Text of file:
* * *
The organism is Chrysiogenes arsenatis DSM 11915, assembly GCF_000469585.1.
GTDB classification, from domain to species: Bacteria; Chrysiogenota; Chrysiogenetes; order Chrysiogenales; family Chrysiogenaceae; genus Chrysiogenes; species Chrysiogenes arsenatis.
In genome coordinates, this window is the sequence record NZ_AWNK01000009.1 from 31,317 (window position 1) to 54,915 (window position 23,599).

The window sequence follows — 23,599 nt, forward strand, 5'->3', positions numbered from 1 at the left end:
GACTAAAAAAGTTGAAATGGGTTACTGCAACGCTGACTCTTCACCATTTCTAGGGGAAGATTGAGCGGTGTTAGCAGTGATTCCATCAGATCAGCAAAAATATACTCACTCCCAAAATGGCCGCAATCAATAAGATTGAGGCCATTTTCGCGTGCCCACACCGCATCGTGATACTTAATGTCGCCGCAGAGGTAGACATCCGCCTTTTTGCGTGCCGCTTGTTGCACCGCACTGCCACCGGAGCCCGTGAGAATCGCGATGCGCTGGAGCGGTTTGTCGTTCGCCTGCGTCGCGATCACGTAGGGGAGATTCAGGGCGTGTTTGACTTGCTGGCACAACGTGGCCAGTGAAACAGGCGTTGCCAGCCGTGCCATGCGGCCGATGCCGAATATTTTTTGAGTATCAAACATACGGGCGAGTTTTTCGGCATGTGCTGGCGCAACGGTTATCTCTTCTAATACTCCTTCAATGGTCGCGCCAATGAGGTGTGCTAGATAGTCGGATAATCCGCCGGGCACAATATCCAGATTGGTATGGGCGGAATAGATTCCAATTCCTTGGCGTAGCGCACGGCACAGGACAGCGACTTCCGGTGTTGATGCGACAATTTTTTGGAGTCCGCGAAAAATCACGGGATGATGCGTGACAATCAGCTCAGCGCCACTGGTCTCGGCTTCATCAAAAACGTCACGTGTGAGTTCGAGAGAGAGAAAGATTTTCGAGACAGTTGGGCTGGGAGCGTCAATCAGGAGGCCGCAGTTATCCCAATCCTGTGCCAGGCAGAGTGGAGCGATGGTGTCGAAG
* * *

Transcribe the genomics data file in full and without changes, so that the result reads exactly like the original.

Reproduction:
The organism is Chrysiogenes arsenatis DSM 11915, assembly GCF_000469585.1.
GTDB classification, from domain to species: Bacteria; Chrysiogenota; Chrysiogenetes; order Chrysiogenales; family Chrysiogenaceae; genus Chrysiogenes; species Chrysiogenes arsenatis.
In genome coordinates, this window is the sequence record NZ_AWNK01000009.1 from 31,317 (window position 1) to 54,915 (window position 23,599).

The window sequence follows — 23,599 nt, forward strand, 5'->3', positions numbered from 1 at the left end:
GACTAAAAAAGTTGAAATGGGTTACTGCAACGCTGACTCTTCACCATTTCTAGGGGAAGATTGAGCGGTGTTAGCAGTGATTCCATCAGATCAGCAAAAATATACTCACTCCCAAAATGGCCGCAATCAATAAGATTGAGGCCATTTTCGCGTGCCCACACCGCATCGTGATACTTAATGTCGCCGCAGAGGTAGACATCCGCCTTTTTGCGTGCCGCTTGTTGCACCGCACTGCCACCGGAGCCCGTGAGAATCGCGATGCGCTGGAGCGGTTTGTCGTTCGCCTGCGTCGCGATCACGTAGGGGAGATTCAGGGCGTGTTTGACTTGCTGGCACAACGTGGCCAGTGAAACAGGCGTTGCCAGCCGTGCCATGCGGCCGATGCCGAATATTTTTTGAGTATCAAACATACGGGCGAGTTTTTCGGCATGTGCTGGCGCAACGGTTATCTCTTCTAATACTCCTTCAATGGTCGCGCCAATGAGGTGTGCTAGATAGTCGGATAATCCGCCGGGCACAATATCCAGATTGGTATGGGCGGAATAGATTCCAATTCCTTGGCGTAGCGCACGGCACAGGACAGCGACTTCCGGTGTTGATGCGACAATTTTTTGGAGTCCGCGAAAAATCACGGGATGATGCGTGACAATCAGCTCAGCGCCACTGGTCTCGGCTTCATCAAAAACGTCACGTGTGAGTTCGAGAGAGAGAAAGATTTTCGAGACAGTTGGGCTGGGAGCGTCAATCAGGAGGCCGCAGTTATCCCAATCCTGTGCCAGGCAGAGTGGAGCGATGGTGTCGAAG